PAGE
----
Developers cannot claim a lien:
I find that the role of Mr. Brown and Conquest was as part of the role undertaken by a developer. I am satisfied that a developer cannot claim a lien…
(Tuscany Village Holdings Ltd. v. Conquest Development Corporation, 2005 BCSC 1392 at para. 26).
In that case the court described the activities of the developer as follows:
I can not conclude that Mr. Brown and Conquest were providing architectural services. Rather, they assisted the Plaintiffs in dealing with the architects. The other roles performed by Conquest and Mr. Brown related merely to functions that a developer might undertake, including arranging for financing, dealing with real estate agents, meeting with the bankers, investors, lawyers, attending public meetings, arranging for press releases and organizing “ground-breaking” ceremonies, and performing “executive services”.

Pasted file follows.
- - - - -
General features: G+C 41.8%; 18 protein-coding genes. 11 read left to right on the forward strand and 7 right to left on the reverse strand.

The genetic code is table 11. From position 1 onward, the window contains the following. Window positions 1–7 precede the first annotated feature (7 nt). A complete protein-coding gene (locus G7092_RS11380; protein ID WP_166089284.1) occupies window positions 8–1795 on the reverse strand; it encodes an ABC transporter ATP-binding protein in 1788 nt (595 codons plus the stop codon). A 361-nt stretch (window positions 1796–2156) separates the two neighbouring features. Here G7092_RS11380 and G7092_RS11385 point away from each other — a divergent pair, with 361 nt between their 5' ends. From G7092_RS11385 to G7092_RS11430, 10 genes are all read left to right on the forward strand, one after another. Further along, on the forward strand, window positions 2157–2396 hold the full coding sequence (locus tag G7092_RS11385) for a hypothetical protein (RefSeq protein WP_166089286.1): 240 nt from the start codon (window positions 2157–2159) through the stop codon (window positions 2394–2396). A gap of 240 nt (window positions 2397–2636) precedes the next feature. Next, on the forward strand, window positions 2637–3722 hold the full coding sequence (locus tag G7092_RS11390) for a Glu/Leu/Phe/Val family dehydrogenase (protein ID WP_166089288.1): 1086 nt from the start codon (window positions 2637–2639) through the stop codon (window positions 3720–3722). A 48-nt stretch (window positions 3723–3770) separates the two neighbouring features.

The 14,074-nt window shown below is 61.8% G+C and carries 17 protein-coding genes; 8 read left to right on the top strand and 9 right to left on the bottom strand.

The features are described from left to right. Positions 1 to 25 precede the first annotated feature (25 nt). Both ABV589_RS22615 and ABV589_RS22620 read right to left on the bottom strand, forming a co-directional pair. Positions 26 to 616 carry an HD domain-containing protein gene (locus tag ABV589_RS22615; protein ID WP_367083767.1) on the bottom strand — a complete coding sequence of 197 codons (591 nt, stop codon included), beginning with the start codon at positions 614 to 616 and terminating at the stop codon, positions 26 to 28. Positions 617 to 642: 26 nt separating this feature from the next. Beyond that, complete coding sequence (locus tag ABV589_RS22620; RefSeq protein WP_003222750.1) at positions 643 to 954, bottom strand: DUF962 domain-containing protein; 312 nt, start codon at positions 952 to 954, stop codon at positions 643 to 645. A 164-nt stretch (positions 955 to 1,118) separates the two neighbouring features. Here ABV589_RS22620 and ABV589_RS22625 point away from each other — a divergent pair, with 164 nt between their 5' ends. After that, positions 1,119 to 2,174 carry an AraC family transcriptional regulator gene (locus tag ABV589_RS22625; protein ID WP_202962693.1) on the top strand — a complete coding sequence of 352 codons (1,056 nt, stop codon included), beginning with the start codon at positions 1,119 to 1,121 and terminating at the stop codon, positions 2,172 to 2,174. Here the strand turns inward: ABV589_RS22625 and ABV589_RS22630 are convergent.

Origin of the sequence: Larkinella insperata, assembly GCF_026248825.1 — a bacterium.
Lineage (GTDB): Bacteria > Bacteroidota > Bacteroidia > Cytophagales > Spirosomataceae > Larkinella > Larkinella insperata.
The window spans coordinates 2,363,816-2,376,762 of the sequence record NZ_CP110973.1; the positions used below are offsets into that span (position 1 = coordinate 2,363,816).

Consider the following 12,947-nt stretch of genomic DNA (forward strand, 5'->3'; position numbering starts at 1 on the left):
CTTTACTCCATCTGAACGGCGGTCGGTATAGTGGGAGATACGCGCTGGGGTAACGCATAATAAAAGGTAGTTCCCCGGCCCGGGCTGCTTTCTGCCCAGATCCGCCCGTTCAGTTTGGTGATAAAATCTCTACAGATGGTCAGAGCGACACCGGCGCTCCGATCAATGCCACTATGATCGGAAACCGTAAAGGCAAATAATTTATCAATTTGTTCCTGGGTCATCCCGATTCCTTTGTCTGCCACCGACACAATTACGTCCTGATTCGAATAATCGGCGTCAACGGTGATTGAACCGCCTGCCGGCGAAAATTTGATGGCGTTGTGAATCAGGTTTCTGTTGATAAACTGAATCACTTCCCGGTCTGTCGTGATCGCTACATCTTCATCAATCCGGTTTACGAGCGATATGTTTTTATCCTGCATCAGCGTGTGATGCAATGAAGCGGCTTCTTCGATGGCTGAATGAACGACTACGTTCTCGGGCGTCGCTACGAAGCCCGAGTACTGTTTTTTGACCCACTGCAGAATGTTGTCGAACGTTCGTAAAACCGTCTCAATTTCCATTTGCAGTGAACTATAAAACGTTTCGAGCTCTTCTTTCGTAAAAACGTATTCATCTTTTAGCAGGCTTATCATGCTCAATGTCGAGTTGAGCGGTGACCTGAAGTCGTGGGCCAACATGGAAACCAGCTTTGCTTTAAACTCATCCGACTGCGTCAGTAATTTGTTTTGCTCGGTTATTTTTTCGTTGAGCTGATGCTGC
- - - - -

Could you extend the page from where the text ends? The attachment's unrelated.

The services performed were not so directly related to the construction process to fall within the definition of “work” being “... services ... on an improvement.” Whether or not the services provided by Conquest and Mr. Brown were performed on the Property, the services performed were not an “integral and necessary part of the actual physical construction of the project”. I conclude that the services and work performed by the Defendants were not lienable.
(Tuscany Village Holdings Ltd. v. Conquest Development Corporation, 2005 BCSC 1392 at para. 26-27).
Similarly, promoters are not entitled to a lien:
The Act has the effect of separating promotional development of the kind the respondent undertook from site planning and preparation and from construction.
(“E.C.R.A.” Elderly Citizens Recreation Assn. v. Loeppky Consulting Ltd. (1999), 45 C.L.R. (2d) 122 (B.C.S.C.))